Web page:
Under the 2023 NEP, the education sector will receive the biggest allocation as mandated by the Constitution, at P852.8 billion or 8.2 percent bigger than this year’s figure.

This sector is composed of the Department of Education (DepEd), state universities and colleges, Commission on Higher Education and Technical Education and Skills Development Authority.

The budget of DepEd shall increase from P633.3 billion this year to P710.6 billion in 2023.

For infrastructure, the budget allocation stands at P1.196 trillion for next year with the Department of Public Works and Highway to get P718.4 billion and the Department of Transportation, P167.1 billion which is 120.4 percent bigger than this year’s allocation of P75.8 billion.

DOTr’s budget covers the augmented funding requirements for various foreign-assisted railway projects including the North-South Commuter Railway, the Metro Manila Subway Phase 1, the LRT-1 Cavite Extension and the PNR South Long Haul.

Budget for the health sector for next year will be 10.4 percent higher at P296.3 billion, inclusive of allocations for the Department of Health and the Philippine Health Insurance Corp.

“Around P29 billion has been allocated to purchase drugs, medicine and vaccines while more than P19 billion has been allocated for the salary and benefits of health care workers,” Pangandaman said.

Allocation for the Department of Agriculture (DA), its attached corporations and the Department of Agrarian Reform is at P184.1 billion, a 39.2 percent increase from this year’s allocation. The figure includes P29.5 billion for irrigation services.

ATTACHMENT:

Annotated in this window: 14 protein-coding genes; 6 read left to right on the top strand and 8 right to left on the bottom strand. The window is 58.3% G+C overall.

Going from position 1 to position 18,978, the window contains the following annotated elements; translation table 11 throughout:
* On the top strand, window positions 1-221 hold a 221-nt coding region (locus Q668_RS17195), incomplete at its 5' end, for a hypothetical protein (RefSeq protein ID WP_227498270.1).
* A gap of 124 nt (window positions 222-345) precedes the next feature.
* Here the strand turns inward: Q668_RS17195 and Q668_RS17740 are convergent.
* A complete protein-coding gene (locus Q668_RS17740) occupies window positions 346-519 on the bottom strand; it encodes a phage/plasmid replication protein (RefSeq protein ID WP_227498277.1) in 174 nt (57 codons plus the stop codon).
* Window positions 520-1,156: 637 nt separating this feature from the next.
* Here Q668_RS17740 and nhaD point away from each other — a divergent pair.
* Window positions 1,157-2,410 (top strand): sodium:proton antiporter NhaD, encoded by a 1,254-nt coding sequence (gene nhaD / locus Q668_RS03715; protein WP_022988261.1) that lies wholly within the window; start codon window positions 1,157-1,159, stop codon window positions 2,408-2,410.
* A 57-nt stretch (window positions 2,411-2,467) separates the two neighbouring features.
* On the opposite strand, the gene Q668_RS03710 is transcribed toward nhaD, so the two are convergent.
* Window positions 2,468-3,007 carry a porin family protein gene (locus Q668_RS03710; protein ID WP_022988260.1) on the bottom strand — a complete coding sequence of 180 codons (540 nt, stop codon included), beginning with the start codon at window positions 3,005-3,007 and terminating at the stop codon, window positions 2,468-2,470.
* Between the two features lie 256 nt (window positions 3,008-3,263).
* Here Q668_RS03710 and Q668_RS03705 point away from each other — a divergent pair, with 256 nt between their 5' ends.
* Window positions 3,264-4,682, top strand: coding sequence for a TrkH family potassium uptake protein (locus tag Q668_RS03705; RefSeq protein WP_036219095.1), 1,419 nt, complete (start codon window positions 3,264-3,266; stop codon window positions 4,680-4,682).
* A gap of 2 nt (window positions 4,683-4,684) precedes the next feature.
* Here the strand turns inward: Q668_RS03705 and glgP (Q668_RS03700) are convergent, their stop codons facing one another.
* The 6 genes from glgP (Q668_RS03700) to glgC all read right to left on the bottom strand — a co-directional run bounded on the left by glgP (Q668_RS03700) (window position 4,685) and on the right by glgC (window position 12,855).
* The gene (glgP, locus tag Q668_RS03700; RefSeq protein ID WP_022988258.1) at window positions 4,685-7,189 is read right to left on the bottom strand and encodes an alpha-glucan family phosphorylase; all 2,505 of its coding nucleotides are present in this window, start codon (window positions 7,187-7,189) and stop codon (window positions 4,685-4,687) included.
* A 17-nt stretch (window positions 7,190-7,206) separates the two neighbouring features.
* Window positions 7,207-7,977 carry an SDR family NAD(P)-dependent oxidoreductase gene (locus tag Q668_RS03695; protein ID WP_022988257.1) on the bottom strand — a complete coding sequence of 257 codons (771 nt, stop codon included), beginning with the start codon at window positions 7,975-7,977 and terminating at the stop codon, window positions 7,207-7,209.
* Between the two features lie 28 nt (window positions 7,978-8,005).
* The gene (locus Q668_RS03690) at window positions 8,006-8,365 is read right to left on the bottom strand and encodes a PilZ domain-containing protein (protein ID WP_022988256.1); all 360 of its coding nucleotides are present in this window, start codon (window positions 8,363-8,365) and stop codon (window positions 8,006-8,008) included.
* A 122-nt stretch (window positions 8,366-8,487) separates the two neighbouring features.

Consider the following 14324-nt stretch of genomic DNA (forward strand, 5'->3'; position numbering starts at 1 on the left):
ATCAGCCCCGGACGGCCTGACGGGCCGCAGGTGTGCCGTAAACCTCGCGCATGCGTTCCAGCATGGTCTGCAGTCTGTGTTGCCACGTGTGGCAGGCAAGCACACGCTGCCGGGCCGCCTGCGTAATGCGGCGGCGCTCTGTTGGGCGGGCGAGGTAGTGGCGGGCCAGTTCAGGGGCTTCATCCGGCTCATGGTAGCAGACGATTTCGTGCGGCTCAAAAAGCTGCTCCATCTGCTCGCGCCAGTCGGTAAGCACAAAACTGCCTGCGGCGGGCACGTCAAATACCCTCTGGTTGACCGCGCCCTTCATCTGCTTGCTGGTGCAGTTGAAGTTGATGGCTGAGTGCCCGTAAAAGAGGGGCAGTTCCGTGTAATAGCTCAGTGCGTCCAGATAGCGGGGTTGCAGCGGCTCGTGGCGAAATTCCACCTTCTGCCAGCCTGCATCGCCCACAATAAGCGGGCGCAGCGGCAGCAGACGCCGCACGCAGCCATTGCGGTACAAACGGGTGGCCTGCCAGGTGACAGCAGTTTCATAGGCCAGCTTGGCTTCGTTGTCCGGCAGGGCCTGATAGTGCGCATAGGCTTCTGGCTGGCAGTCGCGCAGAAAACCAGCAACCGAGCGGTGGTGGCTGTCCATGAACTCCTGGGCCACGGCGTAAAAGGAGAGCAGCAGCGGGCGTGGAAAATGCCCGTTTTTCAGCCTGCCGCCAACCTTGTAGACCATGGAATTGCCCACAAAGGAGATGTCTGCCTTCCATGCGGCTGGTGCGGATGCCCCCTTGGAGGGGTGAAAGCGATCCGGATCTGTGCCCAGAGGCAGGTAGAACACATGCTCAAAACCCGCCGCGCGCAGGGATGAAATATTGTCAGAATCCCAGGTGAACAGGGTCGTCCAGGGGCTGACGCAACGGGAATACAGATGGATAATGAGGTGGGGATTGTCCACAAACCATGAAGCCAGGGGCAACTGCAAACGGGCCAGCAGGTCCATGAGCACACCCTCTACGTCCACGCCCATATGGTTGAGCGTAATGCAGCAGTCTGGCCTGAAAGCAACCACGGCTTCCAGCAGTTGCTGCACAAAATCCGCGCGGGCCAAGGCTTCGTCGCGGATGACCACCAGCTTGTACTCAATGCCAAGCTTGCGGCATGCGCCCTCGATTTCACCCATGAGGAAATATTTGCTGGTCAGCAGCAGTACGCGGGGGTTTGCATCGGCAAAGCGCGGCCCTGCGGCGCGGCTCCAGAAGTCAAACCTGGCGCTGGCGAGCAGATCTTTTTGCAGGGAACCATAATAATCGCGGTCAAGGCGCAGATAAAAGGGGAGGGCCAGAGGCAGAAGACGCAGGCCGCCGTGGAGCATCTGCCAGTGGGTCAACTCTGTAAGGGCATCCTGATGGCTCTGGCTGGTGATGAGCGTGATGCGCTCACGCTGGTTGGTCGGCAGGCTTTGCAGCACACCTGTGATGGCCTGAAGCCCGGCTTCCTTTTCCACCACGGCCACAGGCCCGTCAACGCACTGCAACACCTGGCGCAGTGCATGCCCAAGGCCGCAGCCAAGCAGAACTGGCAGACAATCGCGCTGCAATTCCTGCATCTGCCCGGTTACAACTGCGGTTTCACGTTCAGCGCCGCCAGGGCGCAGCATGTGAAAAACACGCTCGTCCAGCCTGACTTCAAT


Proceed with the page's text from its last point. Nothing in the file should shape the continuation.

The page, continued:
“In support of the mandate of our President, and in anticipation of a global food crisis and for the long-term goal of food self-sufficiency, we increased the budget of the DA by 43.9 percent, to cover the funding requirements for its programs and projects,” Pangandaman added.


For next year, the budget for the Department of National Defense would be nine percent higher at P240.7 billion, of which P31 billion would be earmarked for National Disaster Risk Reduction and Management Fund “in anticipation of destructive typhoons and other natural calamities.”

To address the needs of the marginalized and vulnerable sectors of society, the Department of Social Welfare and Development would be allotted P197 billion in 2023.

The NEP for 2023 factored in continued support for the Pantawid Pamilyang Pilipino Program, the Social Pension for Indigent Senior Citizens, Protective Services for Individuals and Families in Difficult Circumstances, Sustainable Livelihood Program and the Supplementary Feeding Program.

Meanwhile, P18.4 billion of the total P26.2-billion budget for the Department of Labor and Employment will be used to implement its Livelihood and Emergency Employment Program, intended for workers displaced by the pandemic. – Alexis Romero, Delon Porcalla, Louise Maureen Simeon